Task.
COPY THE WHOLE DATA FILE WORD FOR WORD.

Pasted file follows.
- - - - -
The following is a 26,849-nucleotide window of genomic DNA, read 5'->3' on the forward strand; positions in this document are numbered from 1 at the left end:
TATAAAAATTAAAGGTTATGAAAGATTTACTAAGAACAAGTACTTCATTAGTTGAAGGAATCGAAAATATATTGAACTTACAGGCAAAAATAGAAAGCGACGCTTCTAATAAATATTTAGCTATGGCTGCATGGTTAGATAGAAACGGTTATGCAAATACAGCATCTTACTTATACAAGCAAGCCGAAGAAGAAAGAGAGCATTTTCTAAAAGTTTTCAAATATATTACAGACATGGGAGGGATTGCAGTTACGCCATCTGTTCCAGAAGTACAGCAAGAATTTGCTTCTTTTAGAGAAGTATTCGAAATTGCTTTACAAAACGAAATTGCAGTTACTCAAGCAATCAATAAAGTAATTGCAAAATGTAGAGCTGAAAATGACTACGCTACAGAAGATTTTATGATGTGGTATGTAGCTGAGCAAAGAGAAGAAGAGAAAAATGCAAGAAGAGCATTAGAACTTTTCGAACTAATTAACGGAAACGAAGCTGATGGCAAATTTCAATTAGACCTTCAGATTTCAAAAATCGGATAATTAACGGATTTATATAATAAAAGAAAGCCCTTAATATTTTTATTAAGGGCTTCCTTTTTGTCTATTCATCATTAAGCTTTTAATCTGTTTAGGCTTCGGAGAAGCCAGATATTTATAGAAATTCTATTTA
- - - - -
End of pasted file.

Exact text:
The following is a 26,849-nucleotide window of genomic DNA, read 5'->3' on the forward strand; positions in this document are numbered from 1 at the left end:
TATAAAAATTAAAGGTTATGAAAGATTTACTAAGAACAAGTACTTCATTAGTTGAAGGAATCGAAAATATATTGAACTTACAGGCAAAAATAGAAAGCGACGCTTCTAATAAATATTTAGCTATGGCTGCATGGTTAGATAGAAACGGTTATGCAAATACAGCATCTTACTTATACAAGCAAGCCGAAGAAGAAAGAGAGCATTTTCTAAAAGTTTTCAAATATATTACAGACATGGGAGGGATTGCAGTTACGCCATCTGTTCCAGAAGTACAGCAAGAATTTGCTTCTTTTAGAGAAGTATTCGAAATTGCTTTACAAAACGAAATTGCAGTTACTCAAGCAATCAATAAAGTAATTGCAAAATGTAGAGCTGAAAATGACTACGCTACAGAAGATTTTATGATGTGGTATGTAGCTGAGCAAAGAGAAGAAGAGAAAAATGCAAGAAGAGCATTAGAACTTTTCGAACTAATTAACGGAAACGAAGCTGATGGCAAATTTCAATTAGACCTTCAGATTTCAAAAATCGGATAATTAACGGATTTATATAATAAAAGAAAGCCCTTAATATTTTTATTAAGGGCTTCCTTTTTGTCTATTCATCATTAAGCTTTTAATCTGTTTAGGCTTCGGAGAAGCCAGATATTTATAGAAATTCTATTTA